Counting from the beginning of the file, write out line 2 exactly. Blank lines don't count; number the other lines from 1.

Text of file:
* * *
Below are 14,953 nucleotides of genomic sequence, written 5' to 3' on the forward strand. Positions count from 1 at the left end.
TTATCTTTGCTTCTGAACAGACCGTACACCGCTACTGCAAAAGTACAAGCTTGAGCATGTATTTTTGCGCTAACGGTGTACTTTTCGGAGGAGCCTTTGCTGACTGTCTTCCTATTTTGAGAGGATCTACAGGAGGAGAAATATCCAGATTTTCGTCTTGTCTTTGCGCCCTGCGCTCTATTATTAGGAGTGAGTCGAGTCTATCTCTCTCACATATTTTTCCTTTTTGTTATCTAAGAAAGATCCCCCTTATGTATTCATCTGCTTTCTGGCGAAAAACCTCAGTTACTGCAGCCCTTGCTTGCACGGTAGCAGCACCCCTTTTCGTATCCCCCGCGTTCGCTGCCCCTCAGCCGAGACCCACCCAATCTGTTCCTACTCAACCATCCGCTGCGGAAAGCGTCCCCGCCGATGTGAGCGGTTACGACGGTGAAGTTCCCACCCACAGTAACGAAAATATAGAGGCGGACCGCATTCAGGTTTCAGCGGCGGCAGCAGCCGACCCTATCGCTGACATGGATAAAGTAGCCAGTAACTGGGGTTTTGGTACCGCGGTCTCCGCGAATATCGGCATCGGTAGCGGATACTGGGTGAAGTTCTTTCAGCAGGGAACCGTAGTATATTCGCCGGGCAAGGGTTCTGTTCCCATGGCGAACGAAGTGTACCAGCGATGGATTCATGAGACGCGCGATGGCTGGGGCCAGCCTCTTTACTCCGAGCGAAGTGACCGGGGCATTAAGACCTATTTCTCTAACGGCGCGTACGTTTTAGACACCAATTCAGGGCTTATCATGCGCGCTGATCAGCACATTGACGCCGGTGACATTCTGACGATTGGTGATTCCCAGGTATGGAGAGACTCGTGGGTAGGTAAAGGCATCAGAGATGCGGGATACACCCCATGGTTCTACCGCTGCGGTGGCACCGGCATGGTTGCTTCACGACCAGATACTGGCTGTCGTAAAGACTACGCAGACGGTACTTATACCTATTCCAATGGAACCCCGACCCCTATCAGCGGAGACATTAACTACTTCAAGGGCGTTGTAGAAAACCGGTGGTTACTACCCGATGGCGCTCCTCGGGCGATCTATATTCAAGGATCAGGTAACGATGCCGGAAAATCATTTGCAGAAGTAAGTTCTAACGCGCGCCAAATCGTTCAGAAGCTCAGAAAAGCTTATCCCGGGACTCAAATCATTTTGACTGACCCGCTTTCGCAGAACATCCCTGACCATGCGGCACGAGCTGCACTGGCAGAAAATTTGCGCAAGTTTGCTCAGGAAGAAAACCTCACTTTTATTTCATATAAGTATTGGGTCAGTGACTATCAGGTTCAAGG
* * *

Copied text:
TTATCTTTGCTTCTGAACAGACCGTACACCGCTACTGCAAAAGTACAAGCTTGAGCATGTATTTTTGCGCTAACGGTGTACTTTTCGGAGGAGCCTTTGCTGACTGTCTTCCTATTTTGAGAGGATCTACAGGAGGAGAAATATCCAGATTTTCGTCTTGTCTTTGCGCCCTGCGCTCTATTATTAGGAGTGAGTCGAGTCTATCTCTCTCACATATTTTTCCTTTTTGTTATCTAAGAAAGATCCCCCTTATGTATTCATCTGCTTTCTGGCGAAAAACCTCAGTTACTGCAGCCCTTGCTTGCACGGTAGCAGCACCCCTTTTCGTATCCCCCGCGTTCGCTGCCCCTCAGCCGAGACCCACCCAATCTGTTCCTACTCAACCATCCGCTGCGGAAAGCGTCCCCGCCGATGTGAGCGGTTACGACGGTGAAGTTCCCACCCACAGTAACGAAAATATAGAGGCGGACCGCATTCAGGTTTCAGCGGCGGCAGCAGCCGACCCTATCGCTGACATGGATAAAGTAGCCAGTAACTGGGGTTTTGGTACCGCGGTCTCCGCGAATATCGGCATCGGTAGCGGATACTGGGTGAAGTTCTTTCAGCAGGGAACCGTAGTATATTCGCCGGGCAAGGGTTCTGTTCCCATGGCGAACGAAGTGTACCAGCGATGGATTCATGAGACGCGCGATGGCTGGGGCCAGCCTCTTTACTCCGAGCGAAGTGACCGGGGCATTAAGACCTATTTCTCTAACGGCGCGTACGTTTTAGACACCAATTCAGGGCTTATCATGCGCGCTGATCAGCACATTGACGCCGGTGACATTCTGACGATTGGTGATTCCCAGGTATGGAGAGACTCGTGGGTAGGTAAAGGCATCAGAGATGCGGGATACACCCCATGGTTCTACCGCTGCGGTGGCACCGGCATGGTTGCTTCACGACCAGATACTGGCTGTCGTAAAGACTACGCAGACGGTACTTATACCTATTCCAATGGAACCCCGACCCCTATCAGCGGAGACATTAACTACTTCAAGGGCGTTGTAGAAAACCGGTGGTTACTACCCGATGGCGCTCCTCGGGCGATCTATATTCAAGGATCAGGTAACGATGCCGGAAAATCATTTGCAGAAGTAAGTTCTAACGCGCGCCAAATCGTTCAGAAGCTCAGAAAAGCTTATCCCGGGACTCAAATCATTTTGACTGACCCGCTTTCGCAGAACATCCCTGACCATGCGGCACGAGCTGCACTGGCAGAAAATTTGCGCAAGTTTGCTCAGGAAGAAAACCTCACTTTTATTTCATATAAGTATTGGGTCAGTGACTATCAGGTTCAAGG